- •Although a major expectation of coevolutionary theory between plants and herbivores is the occurrence of reciprocal local adaptation, this has remained almost untested. Thus, we evaluated the presence and variation in the patterns of reciprocal local adaptation between an herbivorous insect and its host plant.
- •Two four-by-four cross-infestation experiments were performed under similar abiotic conditions. The first one was done under laboratory conditions to estimate herbivore individual performance while the second one was performed in a common garden to simultaneously estimate herbivore population growth rate as well as seed production and plant defenses (resistance and tolerance to herbivory).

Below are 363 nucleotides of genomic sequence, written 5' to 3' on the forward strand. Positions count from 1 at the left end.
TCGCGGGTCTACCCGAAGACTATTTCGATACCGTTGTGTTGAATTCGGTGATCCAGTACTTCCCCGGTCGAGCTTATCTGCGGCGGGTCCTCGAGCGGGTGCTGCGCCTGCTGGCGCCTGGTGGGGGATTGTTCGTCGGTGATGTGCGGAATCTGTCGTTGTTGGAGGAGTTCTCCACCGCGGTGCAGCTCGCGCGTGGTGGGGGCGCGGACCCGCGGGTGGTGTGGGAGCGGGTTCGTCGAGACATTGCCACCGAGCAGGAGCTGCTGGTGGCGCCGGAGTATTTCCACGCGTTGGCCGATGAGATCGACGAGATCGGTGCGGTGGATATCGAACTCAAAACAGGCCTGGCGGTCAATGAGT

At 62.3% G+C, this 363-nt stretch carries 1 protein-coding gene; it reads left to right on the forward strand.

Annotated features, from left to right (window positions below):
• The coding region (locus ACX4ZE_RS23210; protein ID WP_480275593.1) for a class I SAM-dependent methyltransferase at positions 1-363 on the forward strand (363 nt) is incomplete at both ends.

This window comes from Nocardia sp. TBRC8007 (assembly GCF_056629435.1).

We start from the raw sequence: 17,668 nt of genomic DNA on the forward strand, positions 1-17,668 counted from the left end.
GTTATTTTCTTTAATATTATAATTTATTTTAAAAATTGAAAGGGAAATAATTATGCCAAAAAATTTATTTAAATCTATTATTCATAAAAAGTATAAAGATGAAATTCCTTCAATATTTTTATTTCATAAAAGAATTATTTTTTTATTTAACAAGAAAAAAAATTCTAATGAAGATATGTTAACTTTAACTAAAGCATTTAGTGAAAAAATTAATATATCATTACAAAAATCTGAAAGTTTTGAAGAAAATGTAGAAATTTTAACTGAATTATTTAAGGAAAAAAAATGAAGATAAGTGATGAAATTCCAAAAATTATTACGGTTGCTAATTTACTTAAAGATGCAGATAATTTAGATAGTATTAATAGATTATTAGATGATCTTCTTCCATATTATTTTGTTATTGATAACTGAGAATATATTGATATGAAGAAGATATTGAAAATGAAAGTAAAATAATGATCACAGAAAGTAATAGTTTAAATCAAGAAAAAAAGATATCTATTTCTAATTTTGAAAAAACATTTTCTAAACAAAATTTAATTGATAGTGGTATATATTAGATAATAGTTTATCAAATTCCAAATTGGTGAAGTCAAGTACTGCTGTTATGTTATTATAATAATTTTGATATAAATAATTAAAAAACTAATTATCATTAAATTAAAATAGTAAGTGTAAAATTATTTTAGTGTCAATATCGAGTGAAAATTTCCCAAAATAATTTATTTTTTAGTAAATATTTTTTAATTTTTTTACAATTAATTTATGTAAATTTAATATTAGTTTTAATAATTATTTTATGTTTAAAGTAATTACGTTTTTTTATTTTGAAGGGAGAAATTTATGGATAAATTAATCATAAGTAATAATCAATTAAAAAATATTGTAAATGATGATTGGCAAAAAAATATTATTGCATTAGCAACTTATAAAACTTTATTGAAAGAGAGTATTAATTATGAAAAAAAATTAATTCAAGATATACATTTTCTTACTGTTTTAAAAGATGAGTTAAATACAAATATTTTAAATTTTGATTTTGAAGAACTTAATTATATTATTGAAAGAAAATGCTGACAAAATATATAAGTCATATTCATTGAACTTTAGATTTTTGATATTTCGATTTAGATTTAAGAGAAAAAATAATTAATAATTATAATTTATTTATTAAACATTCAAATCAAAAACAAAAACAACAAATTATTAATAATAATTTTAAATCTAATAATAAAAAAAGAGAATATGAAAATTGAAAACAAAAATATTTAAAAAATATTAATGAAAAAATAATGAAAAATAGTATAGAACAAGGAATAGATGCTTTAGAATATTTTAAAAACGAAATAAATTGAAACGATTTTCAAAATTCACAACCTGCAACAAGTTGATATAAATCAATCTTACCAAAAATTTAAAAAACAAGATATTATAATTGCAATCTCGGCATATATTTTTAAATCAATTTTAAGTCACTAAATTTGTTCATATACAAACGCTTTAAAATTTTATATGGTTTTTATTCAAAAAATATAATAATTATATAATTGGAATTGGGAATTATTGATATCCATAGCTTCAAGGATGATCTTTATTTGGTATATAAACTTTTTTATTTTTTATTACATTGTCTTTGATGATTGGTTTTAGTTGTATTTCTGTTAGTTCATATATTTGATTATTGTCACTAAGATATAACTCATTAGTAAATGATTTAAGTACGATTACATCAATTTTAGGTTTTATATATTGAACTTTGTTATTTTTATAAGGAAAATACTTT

- •The patterns of population differentiation for the herbivore and the plant were not independent of each other, showing all the possible outcomes from locally adapted to maladapted populations. These results indicate differences in the magnitude of local adaptation. While an association between resistance and herbivore performance was observed, there was no clear pattern between tolerance and herbivore local adaptation.
- •Our results demonstrated the occurrence of reciprocal local adaptation following the pattern expected by theory: when the herbivores or the plants were adapted, the other species was non-adapted or even maladapted.